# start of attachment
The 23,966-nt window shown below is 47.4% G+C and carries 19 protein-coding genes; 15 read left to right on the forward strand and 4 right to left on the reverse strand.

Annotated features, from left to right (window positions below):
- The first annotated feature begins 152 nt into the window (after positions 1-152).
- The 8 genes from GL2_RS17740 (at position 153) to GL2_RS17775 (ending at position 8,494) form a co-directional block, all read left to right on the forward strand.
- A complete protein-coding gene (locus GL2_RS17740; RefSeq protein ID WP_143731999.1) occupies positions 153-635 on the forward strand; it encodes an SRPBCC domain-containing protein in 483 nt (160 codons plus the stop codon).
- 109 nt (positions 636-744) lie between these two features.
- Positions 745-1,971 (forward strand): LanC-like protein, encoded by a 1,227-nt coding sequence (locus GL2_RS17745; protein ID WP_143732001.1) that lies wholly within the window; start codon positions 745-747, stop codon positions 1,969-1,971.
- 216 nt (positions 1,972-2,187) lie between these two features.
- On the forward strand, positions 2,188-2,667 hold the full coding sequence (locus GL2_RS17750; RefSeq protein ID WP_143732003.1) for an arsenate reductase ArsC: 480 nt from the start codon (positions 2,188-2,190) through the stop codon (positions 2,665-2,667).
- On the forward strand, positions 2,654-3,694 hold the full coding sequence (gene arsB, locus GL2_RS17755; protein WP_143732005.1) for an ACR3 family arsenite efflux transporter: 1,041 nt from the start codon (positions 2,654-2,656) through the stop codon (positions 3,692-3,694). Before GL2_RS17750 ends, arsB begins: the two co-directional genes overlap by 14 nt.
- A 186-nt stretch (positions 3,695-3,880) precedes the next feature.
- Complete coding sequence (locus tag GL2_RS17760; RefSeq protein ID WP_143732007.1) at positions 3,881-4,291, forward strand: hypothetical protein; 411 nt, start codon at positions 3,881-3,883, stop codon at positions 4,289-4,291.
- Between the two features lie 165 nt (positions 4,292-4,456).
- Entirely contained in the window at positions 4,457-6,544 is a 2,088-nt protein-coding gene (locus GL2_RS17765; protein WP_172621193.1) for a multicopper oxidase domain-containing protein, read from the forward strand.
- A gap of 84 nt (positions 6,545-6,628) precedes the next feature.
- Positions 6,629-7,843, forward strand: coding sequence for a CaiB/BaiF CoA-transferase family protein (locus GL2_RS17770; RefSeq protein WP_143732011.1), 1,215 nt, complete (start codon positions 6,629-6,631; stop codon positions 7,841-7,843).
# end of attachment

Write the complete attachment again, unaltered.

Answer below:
The 23,966-nt window shown below is 47.4% G+C and carries 19 protein-coding genes; 15 read left to right on the forward strand and 4 right to left on the reverse strand.

Annotated features, from left to right (window positions below):
- The first annotated feature begins 152 nt into the window (after positions 1-152).
- The 8 genes from GL2_RS17740 (at position 153) to GL2_RS17775 (ending at position 8,494) form a co-directional block, all read left to right on the forward strand.
- A complete protein-coding gene (locus GL2_RS17740; RefSeq protein ID WP_143731999.1) occupies positions 153-635 on the forward strand; it encodes an SRPBCC domain-containing protein in 483 nt (160 codons plus the stop codon).
- 109 nt (positions 636-744) lie between these two features.
- Positions 745-1,971 (forward strand): LanC-like protein, encoded by a 1,227-nt coding sequence (locus GL2_RS17745; protein ID WP_143732001.1) that lies wholly within the window; start codon positions 745-747, stop codon positions 1,969-1,971.
- 216 nt (positions 1,972-2,187) lie between these two features.
- On the forward strand, positions 2,188-2,667 hold the full coding sequence (locus GL2_RS17750; RefSeq protein ID WP_143732003.1) for an arsenate reductase ArsC: 480 nt from the start codon (positions 2,188-2,190) through the stop codon (positions 2,665-2,667).
- On the forward strand, positions 2,654-3,694 hold the full coding sequence (gene arsB, locus GL2_RS17755; protein WP_143732005.1) for an ACR3 family arsenite efflux transporter: 1,041 nt from the start codon (positions 2,654-2,656) through the stop codon (positions 3,692-3,694). Before GL2_RS17750 ends, arsB begins: the two co-directional genes overlap by 14 nt.
- A 186-nt stretch (positions 3,695-3,880) precedes the next feature.
- Complete coding sequence (locus tag GL2_RS17760; RefSeq protein ID WP_143732007.1) at positions 3,881-4,291, forward strand: hypothetical protein; 411 nt, start codon at positions 3,881-3,883, stop codon at positions 4,289-4,291.
- Between the two features lie 165 nt (positions 4,292-4,456).
- Entirely contained in the window at positions 4,457-6,544 is a 2,088-nt protein-coding gene (locus GL2_RS17765; protein WP_172621193.1) for a multicopper oxidase domain-containing protein, read from the forward strand.
- A gap of 84 nt (positions 6,545-6,628) precedes the next feature.
- Positions 6,629-7,843, forward strand: coding sequence for a CaiB/BaiF CoA-transferase family protein (locus GL2_RS17770; RefSeq protein WP_143732011.1), 1,215 nt, complete (start codon positions 6,629-6,631; stop codon positions 7,841-7,843).